Restless Legs Syndrome: An Inside Story

My life changed in 2002 when my doctor gave me a name for my nighttime misery: restless legs syndrome (RLS). I had never heard of it.

My journey through the years

Back then, dopamine agonists were the bee's knees in treatment. About 20 years later, having experienced the effects of augmentation in the worst possible way, I was weaned off Pramipexole and started on Pregabalin.

The thought of taking Lyrica has always sent chills down my spine and I vowed never to take it, but I found there were no other options. I suffered its side effects for more than two months before deciding it was not something I planned to keep taking.

In addition to all this, a sleep specialist had also started me on 7.5 mg Targin (Oxycodone), so there has been a whole lot of medications going into my system. My RLS symptoms have been all over the place.

Sharing with the world

In 2017, after many years of research, I spent a year writing a book from the point of view of a sufferer. I published the book after having my doctor check through every chapter as I wrote it. Later, he came to my book launch and spoke about how he had supported and treated my RLS for twenty years. He commented on how he admired my effort, my ability to face RLS head on and my strength for overcoming the terrible times of augmentation and so on. But really, we just march onwards because we have NO choice, do we?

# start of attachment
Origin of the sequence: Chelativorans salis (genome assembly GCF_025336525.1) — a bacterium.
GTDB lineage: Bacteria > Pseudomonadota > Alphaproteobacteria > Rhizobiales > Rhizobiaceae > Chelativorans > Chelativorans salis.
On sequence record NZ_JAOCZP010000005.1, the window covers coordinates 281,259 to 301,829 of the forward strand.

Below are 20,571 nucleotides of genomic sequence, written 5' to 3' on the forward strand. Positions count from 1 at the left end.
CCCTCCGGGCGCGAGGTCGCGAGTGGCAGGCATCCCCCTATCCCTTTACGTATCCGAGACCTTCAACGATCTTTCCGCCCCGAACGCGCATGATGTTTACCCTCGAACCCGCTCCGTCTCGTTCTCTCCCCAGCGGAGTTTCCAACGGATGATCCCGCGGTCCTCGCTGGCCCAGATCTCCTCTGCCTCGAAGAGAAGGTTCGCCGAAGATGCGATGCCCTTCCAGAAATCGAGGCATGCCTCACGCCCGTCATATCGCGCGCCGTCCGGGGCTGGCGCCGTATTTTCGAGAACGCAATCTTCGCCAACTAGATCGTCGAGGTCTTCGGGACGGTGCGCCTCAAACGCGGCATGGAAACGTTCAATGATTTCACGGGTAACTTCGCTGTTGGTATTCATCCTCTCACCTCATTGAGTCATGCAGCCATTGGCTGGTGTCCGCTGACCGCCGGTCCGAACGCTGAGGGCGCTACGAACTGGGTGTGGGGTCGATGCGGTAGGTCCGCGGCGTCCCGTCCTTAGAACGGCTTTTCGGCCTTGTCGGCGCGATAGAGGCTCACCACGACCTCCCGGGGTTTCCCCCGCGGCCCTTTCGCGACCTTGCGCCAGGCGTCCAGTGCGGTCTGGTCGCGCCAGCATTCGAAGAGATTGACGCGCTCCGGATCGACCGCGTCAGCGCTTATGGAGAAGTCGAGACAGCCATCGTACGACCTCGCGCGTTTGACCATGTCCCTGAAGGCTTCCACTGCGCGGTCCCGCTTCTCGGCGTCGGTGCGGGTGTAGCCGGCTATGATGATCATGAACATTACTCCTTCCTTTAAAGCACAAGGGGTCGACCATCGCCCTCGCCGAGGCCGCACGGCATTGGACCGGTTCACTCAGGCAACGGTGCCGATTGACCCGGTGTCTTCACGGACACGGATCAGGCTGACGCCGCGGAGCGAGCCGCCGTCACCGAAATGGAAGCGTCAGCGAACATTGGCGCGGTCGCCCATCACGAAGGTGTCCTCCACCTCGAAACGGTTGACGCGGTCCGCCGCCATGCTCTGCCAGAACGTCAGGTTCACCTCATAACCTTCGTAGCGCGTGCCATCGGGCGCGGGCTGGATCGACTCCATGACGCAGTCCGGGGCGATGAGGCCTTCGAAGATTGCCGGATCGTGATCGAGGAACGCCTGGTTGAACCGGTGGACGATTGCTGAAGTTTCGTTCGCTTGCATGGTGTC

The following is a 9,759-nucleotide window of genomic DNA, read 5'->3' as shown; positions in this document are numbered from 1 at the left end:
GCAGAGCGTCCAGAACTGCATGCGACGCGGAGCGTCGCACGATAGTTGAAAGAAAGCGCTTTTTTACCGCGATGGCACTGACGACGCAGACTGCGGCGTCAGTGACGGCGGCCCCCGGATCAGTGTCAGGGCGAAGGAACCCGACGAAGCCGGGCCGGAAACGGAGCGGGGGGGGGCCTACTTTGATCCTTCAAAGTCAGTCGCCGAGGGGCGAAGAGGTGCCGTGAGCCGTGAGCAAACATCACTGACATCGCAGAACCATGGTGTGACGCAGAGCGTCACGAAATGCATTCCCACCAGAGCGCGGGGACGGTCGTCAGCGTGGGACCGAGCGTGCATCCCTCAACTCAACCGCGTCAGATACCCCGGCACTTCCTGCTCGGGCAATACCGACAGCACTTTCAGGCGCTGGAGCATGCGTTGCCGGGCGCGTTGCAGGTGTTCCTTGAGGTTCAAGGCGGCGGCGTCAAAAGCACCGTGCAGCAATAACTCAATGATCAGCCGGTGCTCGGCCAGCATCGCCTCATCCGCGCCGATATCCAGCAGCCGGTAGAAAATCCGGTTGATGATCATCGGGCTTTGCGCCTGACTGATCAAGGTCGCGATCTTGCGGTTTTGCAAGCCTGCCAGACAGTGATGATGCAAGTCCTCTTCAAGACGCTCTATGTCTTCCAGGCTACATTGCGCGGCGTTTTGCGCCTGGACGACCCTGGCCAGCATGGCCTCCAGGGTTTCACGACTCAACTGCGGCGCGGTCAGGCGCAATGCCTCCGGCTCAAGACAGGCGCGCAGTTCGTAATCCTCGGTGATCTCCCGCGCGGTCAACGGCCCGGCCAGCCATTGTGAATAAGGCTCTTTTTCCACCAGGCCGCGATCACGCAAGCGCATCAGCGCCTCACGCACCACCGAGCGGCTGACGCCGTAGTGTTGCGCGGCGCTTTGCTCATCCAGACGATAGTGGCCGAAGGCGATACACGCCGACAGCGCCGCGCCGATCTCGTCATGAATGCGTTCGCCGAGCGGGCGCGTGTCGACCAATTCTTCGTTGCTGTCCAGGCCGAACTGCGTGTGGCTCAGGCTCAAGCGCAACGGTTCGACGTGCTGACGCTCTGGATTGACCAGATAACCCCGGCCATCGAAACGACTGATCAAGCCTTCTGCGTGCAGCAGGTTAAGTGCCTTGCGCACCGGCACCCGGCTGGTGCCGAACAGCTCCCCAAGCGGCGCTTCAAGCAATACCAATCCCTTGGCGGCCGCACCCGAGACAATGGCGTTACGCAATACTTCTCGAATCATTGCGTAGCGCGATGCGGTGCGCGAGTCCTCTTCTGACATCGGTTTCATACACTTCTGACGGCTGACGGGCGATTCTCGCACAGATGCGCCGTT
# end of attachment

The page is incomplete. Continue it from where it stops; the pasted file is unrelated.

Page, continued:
Telling the whole truth

This past January, the medical practice where I see my doctor asked me to do a presentation for their practice team. I feel privileged that they asked me as an "Expert Patient."

My doctor discussed RLS medical management to the other doctors and nurses, and I told them in raw, unadulterated facts just what I and others go through.

I wanted to shock them, to make them sit up and listen, and to take something of my talk away with them for future patients.

I needed them to realise how devastating, how cruel, how horrendous and how torturous the symptoms are. I told them that you are all out there fighting your own private war with only the basics of RLS medical support and intervention. We know there's no cure.

Ultimately, I hoped they considered for one minute how it might feel if, as tired as they are after work each night, that something would stop them resting, relaxing and sleeping. It's cruel and dehumanising. I feel as though I am drowning.

Most people out there on this planet have no idea what RLS is, how it can affect us, who gets it, how it's managed and how many millions of people around the world have to suffer every single day of their lives. We are all struggling to try and maintain some semblance of quality of life, but it's a hard slog.


This article represents the opinions, thoughts, and experiences of the author; none of this content has been paid for by any advertiser. The team does not recommend or endorse any products or treatments discussed herein. Learn more about how we maintain editorial integrity here.

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